The first three episodes of the second season of the Peabody Award-winning Apple TV Plus original series Dickinson were made available to stream on the platform on January 8, TV Line reports. This season sees the young Emily Dickinson (Hailee Steinfeld, Pitch Perfect 2) growing apart from her most trusted companion Sue Gilbert (Ella Hunt, Anna and the Apocalypse), contemplating the decision to publish her poetry, and dealing with the trappings of fame, according to TV Line.
Emily stepping into the limelight means that her social circle will inevitably grow, which means viewers can expect to welcome new actors into the show’s wild world, including Pico Alexander (Home Again) and Finn Jones (Game of Thrones), as well as Big Mouth cast members Ayo Edebiri (Sunnyside) and Nick Kroll (FX’s What We Do in the Shadows). Edebiri’s character was introduced to the world via a brief teaser uploaded to Instagram on October 8 by Anna Baryshnikov (Manchester By The Sea), who plays Emily’s younger sister Lavinia.
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Edebiri’s journey on the show began in the writer’s room, as was the case for her on Big Mouth, W Magazine reports. Dickinson‘s creator and showrunner Alena Smith (The Affair) allegedly found herself so enamored with Edebiri’s presence that, when she sat down to write the character of Hattie, she wrote with the podcaster and stand-up comedian at the forefront of her mind. “[I was] just so captivated by… her sort of just delicious sense of humor,” she explained to The Daily Beast.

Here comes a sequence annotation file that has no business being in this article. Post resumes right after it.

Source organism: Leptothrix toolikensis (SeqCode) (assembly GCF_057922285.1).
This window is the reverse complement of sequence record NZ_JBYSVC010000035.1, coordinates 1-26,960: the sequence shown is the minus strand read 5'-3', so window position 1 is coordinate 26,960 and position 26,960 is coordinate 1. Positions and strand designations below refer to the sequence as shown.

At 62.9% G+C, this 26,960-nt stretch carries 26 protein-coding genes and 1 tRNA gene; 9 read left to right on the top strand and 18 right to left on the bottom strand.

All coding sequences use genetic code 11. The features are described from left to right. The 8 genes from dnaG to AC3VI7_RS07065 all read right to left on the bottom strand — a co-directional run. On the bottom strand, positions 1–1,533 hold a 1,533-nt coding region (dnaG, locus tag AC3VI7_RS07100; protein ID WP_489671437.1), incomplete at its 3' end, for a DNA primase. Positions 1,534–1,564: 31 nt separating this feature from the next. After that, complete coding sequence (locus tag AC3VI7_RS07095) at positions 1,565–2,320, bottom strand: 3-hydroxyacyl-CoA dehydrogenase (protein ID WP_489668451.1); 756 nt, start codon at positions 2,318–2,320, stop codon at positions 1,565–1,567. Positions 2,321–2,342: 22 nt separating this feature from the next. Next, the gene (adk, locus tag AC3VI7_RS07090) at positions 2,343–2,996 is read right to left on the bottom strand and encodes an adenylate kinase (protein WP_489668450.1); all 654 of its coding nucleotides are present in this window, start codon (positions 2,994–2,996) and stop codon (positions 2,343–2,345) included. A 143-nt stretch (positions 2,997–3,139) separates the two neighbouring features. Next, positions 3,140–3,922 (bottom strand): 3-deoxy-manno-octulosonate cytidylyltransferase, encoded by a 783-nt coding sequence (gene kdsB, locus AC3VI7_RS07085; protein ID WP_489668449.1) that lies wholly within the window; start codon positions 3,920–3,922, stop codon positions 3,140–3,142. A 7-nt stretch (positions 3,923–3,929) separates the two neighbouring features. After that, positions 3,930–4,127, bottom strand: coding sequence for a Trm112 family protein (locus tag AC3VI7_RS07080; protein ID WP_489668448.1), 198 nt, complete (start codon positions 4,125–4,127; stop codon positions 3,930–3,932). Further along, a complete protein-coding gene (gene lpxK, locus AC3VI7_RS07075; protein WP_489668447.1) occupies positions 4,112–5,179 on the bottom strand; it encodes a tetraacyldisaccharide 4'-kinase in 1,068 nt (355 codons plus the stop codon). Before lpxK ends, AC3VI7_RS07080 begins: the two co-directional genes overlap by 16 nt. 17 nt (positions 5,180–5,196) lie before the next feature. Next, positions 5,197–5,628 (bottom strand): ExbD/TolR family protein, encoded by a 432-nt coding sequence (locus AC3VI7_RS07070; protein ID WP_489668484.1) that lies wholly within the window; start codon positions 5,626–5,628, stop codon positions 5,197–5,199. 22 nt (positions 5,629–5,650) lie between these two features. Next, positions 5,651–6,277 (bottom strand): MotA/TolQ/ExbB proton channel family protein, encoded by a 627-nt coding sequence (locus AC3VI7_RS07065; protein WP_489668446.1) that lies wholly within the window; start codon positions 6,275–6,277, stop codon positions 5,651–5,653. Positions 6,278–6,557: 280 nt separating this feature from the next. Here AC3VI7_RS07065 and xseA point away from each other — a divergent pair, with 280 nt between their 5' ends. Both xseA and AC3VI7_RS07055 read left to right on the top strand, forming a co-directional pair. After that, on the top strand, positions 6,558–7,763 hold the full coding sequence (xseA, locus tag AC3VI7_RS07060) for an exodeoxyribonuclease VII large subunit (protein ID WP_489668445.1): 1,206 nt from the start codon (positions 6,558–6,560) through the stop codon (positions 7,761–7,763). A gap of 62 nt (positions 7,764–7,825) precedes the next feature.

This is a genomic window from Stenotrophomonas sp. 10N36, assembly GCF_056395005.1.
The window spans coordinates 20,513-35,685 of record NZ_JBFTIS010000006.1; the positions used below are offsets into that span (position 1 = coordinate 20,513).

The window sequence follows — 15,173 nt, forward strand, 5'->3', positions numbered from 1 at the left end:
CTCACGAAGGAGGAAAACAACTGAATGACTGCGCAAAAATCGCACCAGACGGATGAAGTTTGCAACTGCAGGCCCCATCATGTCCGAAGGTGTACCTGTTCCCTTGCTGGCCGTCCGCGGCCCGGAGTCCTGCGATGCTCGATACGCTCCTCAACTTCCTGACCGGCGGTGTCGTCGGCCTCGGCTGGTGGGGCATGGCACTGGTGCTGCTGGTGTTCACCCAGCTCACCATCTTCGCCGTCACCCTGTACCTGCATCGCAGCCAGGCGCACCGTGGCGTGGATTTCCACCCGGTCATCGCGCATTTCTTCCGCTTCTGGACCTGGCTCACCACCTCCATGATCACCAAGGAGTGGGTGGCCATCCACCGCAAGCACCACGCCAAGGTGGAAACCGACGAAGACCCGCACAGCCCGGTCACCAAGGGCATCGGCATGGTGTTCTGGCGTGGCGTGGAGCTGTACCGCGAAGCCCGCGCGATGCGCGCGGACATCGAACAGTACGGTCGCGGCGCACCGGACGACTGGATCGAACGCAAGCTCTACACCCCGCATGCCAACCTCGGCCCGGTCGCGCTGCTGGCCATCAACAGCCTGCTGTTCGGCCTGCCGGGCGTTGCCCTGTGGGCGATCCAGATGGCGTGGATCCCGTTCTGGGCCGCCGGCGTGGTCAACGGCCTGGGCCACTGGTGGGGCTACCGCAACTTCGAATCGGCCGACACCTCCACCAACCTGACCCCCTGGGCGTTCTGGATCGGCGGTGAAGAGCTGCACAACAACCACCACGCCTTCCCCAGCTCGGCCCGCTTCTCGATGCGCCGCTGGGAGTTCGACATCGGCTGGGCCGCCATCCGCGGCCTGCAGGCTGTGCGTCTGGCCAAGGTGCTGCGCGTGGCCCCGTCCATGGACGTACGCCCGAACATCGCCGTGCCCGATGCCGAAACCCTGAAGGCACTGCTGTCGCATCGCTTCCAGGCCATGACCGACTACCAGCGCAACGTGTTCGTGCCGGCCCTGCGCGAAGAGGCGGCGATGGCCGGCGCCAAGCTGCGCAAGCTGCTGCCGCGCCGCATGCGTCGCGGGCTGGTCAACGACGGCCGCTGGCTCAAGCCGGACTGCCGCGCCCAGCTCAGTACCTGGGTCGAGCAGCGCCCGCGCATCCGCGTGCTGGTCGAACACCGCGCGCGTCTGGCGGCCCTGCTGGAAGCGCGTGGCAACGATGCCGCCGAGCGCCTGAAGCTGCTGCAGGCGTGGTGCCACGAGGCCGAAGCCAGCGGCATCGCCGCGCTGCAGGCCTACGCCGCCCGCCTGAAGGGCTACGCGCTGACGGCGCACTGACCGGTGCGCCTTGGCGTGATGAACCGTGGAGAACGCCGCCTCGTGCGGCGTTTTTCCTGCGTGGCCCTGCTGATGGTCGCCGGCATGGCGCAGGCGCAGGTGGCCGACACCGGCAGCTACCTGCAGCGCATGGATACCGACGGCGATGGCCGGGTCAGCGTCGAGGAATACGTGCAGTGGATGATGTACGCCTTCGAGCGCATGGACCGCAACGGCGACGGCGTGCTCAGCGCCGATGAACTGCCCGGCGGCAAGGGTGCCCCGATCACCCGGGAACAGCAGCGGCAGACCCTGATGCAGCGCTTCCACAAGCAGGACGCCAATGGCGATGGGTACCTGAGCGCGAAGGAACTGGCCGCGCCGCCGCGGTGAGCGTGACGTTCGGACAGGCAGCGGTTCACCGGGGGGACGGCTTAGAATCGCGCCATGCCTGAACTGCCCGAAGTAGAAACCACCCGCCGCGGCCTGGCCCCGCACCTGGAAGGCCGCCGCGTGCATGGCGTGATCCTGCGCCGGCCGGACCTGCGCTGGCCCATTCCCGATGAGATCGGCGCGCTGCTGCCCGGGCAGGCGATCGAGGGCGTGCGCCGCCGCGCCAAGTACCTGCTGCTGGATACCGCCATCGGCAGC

When it came time to cast someone to play the specter of Dickinson’s New England-based contemporary Edgar Allan Poe (The Murders in the Rue Morgue), Smith went with Edebiri’s Big Mouth cast-mate Nick Kroll. She had previously cast writer and comedian John Mulaney (Saturday Night Live, Spider-Man: Into the Spider-Verse), another Big Mouth player, as a hirsute Henry David Thoreau (Walden) in season one. Referencing Kroll and Mulaney’s long-running double act The Oh, Hello Show, Smith claimed that it was inevitable that Kroll would show up in the series: “We had to have both halves of Oh, Hello… So that was just mandatory,” via The Daily Beast.
With regard to Jones, who shows up in season two as newspaper publisher Samuel Bowles, Steinfeld had plenty of praise for the actor’s ability to find his groove without the privilege of a complete knowledge base. “We were shooting season two, and season one was coming out. There was a lot going on, and a lot of figuring out that was still taking place as far as each individual scene and episode. But Finn brought this wonderful element of mystery and intrigue to season two, and that’s a lot of what season two is,” Steinfeld told Digital Spy.